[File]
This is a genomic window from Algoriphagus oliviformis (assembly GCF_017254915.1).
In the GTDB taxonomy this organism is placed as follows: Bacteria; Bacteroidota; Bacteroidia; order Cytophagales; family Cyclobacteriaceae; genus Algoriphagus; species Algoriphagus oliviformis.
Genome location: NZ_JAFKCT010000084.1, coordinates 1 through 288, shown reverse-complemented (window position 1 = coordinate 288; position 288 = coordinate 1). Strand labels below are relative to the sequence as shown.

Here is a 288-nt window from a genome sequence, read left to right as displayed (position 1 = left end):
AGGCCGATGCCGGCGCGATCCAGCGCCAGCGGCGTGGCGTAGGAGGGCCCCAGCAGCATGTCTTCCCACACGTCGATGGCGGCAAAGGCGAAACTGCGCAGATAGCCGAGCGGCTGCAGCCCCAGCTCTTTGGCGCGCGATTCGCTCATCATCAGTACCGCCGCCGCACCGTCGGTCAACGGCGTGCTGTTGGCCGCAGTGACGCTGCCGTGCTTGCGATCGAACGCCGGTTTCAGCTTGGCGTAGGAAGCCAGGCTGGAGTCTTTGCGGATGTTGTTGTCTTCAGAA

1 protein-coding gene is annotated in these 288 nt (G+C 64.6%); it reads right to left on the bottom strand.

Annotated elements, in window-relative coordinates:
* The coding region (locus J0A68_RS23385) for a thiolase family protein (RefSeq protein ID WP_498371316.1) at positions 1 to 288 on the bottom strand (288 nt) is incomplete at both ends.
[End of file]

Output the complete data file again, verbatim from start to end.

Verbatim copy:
This is a genomic window from Algoriphagus oliviformis (assembly GCF_017254915.1).
In the GTDB taxonomy this organism is placed as follows: Bacteria; Bacteroidota; Bacteroidia; order Cytophagales; family Cyclobacteriaceae; genus Algoriphagus; species Algoriphagus oliviformis.
Genome location: NZ_JAFKCT010000084.1, coordinates 1 through 288, shown reverse-complemented (window position 1 = coordinate 288; position 288 = coordinate 1). Strand labels below are relative to the sequence as shown.

Here is a 288-nt window from a genome sequence, read left to right as displayed (position 1 = left end):
AGGCCGATGCCGGCGCGATCCAGCGCCAGCGGCGTGGCGTAGGAGGGCCCCAGCAGCATGTCTTCCCACACGTCGATGGCGGCAAAGGCGAAACTGCGCAGATAGCCGAGCGGCTGCAGCCCCAGCTCTTTGGCGCGCGATTCGCTCATCATCAGTACCGCCGCCGCACCGTCGGTCAACGGCGTGCTGTTGGCCGCAGTGACGCTGCCGTGCTTGCGATCGAACGCCGGTTTCAGCTTGGCGTAGGAAGCCAGGCTGGAGTCTTTGCGGATGTTGTTGTCTTCAGAA

1 protein-coding gene is annotated in these 288 nt (G+C 64.6%); it reads right to left on the bottom strand.

Annotated elements, in window-relative coordinates:
* The coding region (locus J0A68_RS23385) for a thiolase family protein (RefSeq protein ID WP_498371316.1) at positions 1 to 288 on the bottom strand (288 nt) is incomplete at both ends.